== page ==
These guys want a return to the good old days when the Presidential power was left indefinite. They argue this was the design of the framers:
Columbia Law Professor Louis Henkin noted in Foreign Affairs and the Constitution that the “executive power . . . was not defined because it was well understood by the Framers raised on Locke, Montesquieu and Blackstone.” Each of these writers argued that the control of external intercourse was “executive” in its nature, and because of the relevant competencies of the institutions of government this power could not effectively be vested elsewhere.
For military members
As I wrote earlier this week,
There is currently a series of Facebook memes circulating of soldiers covering their faces with message cards saying things like, “I did not sign up to fight in for Al Qaeda in Syrian Civil Wars,” etc. Again, I am outside the current in my own conservative circles in arguing the contrary here. While I appreciate the sentiment, the fact is otherwise.
The sad answer to these well-intentioned soldiers is, “Oh yes you did sign up for it.” What part of “I will obey the orders of the President of the United States” did you not comprehend when you took the oath? You may not have realized it at the time, and you may disagree with it, but existing law will require it of you.
Against this they cite the oath to “support and defend the Constitution of the United States against all enemies, foreign and domestic.” And the constitution does not support such a war.
Oh yeah? Says who? Says you?
Do you think that will stand up in a court martial?
So whose interpretation of the Constitution did you swear to support and defend? This is what any opposition you have to aiding Al Qaeda in Syria, or fighting Obama’s unjust wars, or however you want to object to it, will boil down to: your conscience versus court martial. Period.
You probably didn’t think through such a scenario this far when you signed up for it, but this will be the harsh reality. On the other hand, if anyone actually gets punished for their actions after having wised up after the fact and resisted anyway, it would be respectable.
(I will leave myself wide latitude to be corrected here. I am no expert on courts martial or military law, so if there are exceptions for conscientious objection while in service, to certain commands, or anything like it, I am open to hear it.)
Where does it end?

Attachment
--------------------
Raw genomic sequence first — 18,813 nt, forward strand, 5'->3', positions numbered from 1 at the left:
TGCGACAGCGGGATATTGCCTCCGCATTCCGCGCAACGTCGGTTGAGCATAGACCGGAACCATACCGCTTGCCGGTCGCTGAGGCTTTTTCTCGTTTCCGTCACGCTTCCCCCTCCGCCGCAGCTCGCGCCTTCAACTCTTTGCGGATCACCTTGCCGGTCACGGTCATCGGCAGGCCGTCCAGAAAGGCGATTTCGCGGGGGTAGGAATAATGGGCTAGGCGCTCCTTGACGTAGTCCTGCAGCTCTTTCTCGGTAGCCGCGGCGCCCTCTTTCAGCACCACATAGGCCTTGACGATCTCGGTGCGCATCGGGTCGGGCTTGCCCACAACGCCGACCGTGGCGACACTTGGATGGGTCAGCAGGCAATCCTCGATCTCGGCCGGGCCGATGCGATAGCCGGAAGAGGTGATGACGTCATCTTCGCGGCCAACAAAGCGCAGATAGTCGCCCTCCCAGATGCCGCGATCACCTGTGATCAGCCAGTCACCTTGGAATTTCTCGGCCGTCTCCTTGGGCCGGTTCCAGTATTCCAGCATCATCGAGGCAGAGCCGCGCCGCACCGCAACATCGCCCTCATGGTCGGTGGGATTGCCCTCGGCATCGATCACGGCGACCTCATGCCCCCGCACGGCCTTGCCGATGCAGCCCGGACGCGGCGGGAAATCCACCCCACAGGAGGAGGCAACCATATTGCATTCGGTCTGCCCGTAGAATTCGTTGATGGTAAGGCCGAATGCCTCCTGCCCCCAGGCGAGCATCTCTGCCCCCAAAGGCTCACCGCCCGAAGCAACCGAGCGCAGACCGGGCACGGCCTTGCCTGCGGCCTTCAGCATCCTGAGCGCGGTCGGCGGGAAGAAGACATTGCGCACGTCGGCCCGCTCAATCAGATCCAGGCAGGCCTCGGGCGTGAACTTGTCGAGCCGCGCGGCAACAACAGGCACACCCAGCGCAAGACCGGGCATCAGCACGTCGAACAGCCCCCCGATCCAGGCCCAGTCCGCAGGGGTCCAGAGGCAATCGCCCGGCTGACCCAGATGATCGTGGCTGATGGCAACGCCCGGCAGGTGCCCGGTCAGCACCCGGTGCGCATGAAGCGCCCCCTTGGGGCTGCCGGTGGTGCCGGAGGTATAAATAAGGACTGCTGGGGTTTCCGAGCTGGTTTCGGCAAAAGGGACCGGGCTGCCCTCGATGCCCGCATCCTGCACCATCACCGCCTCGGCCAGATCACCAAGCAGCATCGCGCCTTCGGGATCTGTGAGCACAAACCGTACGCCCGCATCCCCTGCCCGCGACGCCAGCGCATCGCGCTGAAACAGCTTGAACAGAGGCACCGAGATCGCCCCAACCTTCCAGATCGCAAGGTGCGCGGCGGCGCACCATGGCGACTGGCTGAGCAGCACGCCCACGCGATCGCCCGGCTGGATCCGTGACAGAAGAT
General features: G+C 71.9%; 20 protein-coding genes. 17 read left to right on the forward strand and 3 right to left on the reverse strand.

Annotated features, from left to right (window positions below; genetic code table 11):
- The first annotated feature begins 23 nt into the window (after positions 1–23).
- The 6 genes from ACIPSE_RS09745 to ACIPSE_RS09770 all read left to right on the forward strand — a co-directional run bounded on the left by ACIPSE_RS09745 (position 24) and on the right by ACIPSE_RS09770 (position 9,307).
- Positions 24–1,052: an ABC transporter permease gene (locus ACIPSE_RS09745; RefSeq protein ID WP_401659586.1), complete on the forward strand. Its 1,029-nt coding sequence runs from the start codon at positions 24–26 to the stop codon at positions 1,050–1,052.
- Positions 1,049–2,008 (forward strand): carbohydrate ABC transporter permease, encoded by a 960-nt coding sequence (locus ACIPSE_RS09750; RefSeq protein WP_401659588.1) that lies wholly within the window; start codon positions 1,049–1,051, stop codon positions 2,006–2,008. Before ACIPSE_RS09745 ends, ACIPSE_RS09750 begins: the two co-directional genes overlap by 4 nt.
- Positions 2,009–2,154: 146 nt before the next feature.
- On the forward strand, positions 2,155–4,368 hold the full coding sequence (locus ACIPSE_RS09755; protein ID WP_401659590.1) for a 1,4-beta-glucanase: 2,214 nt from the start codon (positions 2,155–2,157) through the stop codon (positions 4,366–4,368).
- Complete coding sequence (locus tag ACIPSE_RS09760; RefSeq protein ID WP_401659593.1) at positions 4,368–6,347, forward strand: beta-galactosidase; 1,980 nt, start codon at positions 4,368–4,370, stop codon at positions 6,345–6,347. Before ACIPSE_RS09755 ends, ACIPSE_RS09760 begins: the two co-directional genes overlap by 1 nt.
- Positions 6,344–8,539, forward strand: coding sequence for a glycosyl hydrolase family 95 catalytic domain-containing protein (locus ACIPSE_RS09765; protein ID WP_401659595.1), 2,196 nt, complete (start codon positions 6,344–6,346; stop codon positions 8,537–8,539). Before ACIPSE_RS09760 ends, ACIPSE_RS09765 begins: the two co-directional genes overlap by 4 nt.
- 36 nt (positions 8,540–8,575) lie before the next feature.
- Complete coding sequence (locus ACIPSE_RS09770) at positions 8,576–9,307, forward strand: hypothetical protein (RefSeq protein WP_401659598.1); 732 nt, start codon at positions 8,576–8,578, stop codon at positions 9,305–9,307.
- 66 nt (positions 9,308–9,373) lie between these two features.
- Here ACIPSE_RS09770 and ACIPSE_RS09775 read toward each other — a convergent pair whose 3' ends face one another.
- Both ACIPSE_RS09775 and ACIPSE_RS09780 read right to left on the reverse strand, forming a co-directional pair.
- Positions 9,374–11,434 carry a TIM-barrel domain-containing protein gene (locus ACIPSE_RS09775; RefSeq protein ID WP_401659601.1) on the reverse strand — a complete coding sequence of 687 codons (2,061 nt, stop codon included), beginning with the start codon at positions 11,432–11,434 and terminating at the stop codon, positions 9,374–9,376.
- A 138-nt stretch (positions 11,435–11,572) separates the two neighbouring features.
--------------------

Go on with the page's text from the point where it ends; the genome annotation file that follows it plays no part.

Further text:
Judge Napolitano noted that if Congress votes no and the President goes anyway, it will be consistent with Federal law. He did note that against Syria in particular it may not be in compliance with international law. But, he noted (like Jefferson just did above), the President may choose to act outside the law, because, after all, “There will be little international recourse.”
And this leaves us with a sour thought, in Nap’s words: “Where does this end.”
To quote the Redleg chasing Josey Wales: “Doin’ right ain’t got no end.”
Because as long as you have some self-righteous lawmaker with Redlegs at his disposal, there will be military and police operations whether Congress agrees or not.
For, you see, the problem here is not with Obama, or the party in power; it is with the Constitution. From day one it has empowered tyrants. And tyranny slowly expands until something stops it. The question is, what is that something. The problem there is deeper: people don’t so much want to stop the Redlegs, they just want to control them on their side. We want to power to have our way, and the immunity to destroy to get it.
We want to achieve our goals through government force, and the more we fail, the more we expand government force to cover for the failure.
What causes quarrels and what causes fights among you? Is it not this, that your passions are at war within you? You desire and do not have, so you murder. You covet and cannot obtain, so you fight and quarrel. You do not have, because you do not ask. You ask and do not receive, because you ask wrongly, to spend it on your passions (James 4:1–3).